[0043] In 380, the UE 1 10 is now "RLOS Attached", that is the UE 1 10 has IP connectivity and can access the RLOS. The signaling between the UE 1 10 and the network 130, such as the MME 132 can be performed to exchange initial credentials, such as the Public Key of the UE 1 10 and the Public Key of the MME 132.

Additionally, additional credentials, such as Root key or Master key, which can be a symmetric key can be exchanged between the UE 1 10 and the network 130. The additional credentials, such as the Root key or Master key, can be used autonomously in the UE 1 10 and in the network 130, such as in the MME 132 or in network entity 120 to determine "derived credentials" for corresponding integrity protection and/or confidentiality protection for NAS messages, such as NAS keys, RRC messages, such as RRC keys, and Access Stratum data, such as AS keys or UP keys.

[0044] FIG. 4 illustrates a key hierarchy 400 for RLOS security, according to a possible embodiment. As described in 355 in FIG. 3B, the MME 132 can generate a new symmetric KR00t key based on the security capabilities of the UE 1 10. This symmetric key can then be used as the new master/root key. There can be several possibilities on how the KNAS key and KENB key are derived from the KR00tkey. The KRoot key can be already the NAS key KNAS or the upper level KASME key where the

KNAS key needs to be derived from. If KR00t key is similar to KASME key then the KeNB key can be derived in a similar way as in traditional EPS (see 33.401 [4]), while in case of KRoot key similar to KNAS key, then KeNB key would can be derived from KNAS key. It can be assumed that KR00t key is similar to KASME key, but other options are also possible.

[0045] The embodiments can provide the system 100 and a method of exchanging initial credentials, such as Public Key(s) between the UE 110 and the network 130, such as the MME 132 or the AMF 135, in order to generate and securely transfer additional security credentials, such as a symmetric root key, for further derivation of derived credentials for at least NAS, access stratum (AS) and/or RRC integrity protection and/or confidentiality protection. There can be two ways the UE 110 and the MME 132 can exchange Public Key(s). The Public Key of the MME 132 can be broadcasted and the UE 110 can include its Public Key in the NAS ATTACH request. The MME 132 can initiate a new NAS Key Exchange procedure, similar to NAS SMC, but only to exchange the Public Keys. For example, the MME 132 can send the Public Key of the MME 132 to the UE 110 and the UE 110 can answer with the Public Key of the UE 110 to the MME 132, already potentially encrypted with the Public Key of the MME 132. The UE 110 can provide its security capabilities to the MME 132. The MME 132 can create a symmetric root key based on the security capabilities of the UE 110. The MME 132 can send the new symmetric root key encrypted with Public Key of the UE 110 to the UE 110 in a NAS Key exchange request. The UE 110 and the MME 132 can derive the KNAS key of the MME 132, the KeNB key from the root key in case KR00t key is not KNAS key. The UE 110 can acknowledge the request already encrypted with the symmetric key. The UE 110 and the MME 132 can derive normally the radio interface keys for UP and RRC.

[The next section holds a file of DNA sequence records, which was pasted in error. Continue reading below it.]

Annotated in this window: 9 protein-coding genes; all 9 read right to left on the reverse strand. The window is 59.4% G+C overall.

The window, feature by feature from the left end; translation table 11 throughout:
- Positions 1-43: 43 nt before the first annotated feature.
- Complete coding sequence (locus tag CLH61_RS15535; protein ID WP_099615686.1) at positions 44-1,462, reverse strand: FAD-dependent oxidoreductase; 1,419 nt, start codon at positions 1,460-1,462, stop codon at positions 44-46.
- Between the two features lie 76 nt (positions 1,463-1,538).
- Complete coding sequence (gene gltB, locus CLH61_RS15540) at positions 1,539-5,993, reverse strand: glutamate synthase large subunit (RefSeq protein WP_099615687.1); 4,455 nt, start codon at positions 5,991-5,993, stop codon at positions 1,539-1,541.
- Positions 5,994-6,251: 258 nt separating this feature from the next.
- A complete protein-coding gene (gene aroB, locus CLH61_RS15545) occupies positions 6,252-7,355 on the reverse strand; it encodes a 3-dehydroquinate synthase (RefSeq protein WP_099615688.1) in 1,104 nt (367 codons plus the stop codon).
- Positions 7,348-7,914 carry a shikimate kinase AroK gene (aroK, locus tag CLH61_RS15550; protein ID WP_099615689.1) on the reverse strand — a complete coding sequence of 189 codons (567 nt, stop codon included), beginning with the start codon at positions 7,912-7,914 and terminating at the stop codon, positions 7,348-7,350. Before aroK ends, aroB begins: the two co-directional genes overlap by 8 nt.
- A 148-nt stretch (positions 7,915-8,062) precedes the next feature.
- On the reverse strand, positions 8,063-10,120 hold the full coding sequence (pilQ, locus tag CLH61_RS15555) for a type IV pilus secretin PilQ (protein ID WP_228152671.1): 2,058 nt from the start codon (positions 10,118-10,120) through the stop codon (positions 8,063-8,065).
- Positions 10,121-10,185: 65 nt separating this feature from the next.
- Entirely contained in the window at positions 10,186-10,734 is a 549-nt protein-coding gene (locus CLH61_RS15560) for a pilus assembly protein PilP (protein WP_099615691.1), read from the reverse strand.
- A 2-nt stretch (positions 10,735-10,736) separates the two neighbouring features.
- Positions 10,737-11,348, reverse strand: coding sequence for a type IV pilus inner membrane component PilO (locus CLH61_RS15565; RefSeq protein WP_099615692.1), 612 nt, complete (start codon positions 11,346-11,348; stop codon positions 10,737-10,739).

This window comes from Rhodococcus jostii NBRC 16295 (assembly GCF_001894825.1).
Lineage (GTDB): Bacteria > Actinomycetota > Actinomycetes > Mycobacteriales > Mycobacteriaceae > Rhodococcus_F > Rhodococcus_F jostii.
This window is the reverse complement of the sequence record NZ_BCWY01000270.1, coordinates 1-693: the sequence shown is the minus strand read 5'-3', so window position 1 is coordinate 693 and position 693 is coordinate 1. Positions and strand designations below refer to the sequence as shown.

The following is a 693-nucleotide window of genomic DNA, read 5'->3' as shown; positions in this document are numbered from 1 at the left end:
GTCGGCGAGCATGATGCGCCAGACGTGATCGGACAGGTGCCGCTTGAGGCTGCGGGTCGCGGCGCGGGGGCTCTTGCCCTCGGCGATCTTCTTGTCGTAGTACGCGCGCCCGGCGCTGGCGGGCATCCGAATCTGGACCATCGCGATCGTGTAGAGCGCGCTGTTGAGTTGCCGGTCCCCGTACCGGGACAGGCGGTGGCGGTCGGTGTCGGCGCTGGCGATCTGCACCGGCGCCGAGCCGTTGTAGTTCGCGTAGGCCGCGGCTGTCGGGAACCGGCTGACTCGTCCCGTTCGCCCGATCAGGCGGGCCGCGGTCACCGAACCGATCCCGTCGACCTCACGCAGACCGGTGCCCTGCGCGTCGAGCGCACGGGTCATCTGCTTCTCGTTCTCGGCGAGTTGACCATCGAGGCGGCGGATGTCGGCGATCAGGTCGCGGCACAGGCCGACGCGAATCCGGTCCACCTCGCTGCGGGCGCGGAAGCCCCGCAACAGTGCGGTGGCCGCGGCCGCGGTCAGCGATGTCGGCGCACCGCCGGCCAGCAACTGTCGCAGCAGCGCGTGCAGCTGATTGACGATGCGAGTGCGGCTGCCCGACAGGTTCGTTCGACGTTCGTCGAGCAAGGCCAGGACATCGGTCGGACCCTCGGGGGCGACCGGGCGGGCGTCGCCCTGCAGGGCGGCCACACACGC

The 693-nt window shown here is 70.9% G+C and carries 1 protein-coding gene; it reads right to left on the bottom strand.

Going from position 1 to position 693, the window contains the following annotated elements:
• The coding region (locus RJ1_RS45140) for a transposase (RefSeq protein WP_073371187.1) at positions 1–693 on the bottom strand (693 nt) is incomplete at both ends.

[0046] FIG. 5 illustrates an example flowchart 500 illustrating operation of an apparatus, according to a possible embodiment. In a possible embodiment, the flowchart 500 can be implemented by the UE 110. In 510, at least one of a RLOS indication and security capabilities associated with RLOS can be sent.

[0047] In 520, a NAS Key exchange request including a symmetric root key can be received. The symmetric root key can be encrypted with a Public Key. In 530, the

NAS Key exchange request can be acknowledged. In 540, a NAS security key can be derived with the symmetric root key. In 550, radio interface keys for the UP and the RRC can be derived with the symmetric root key.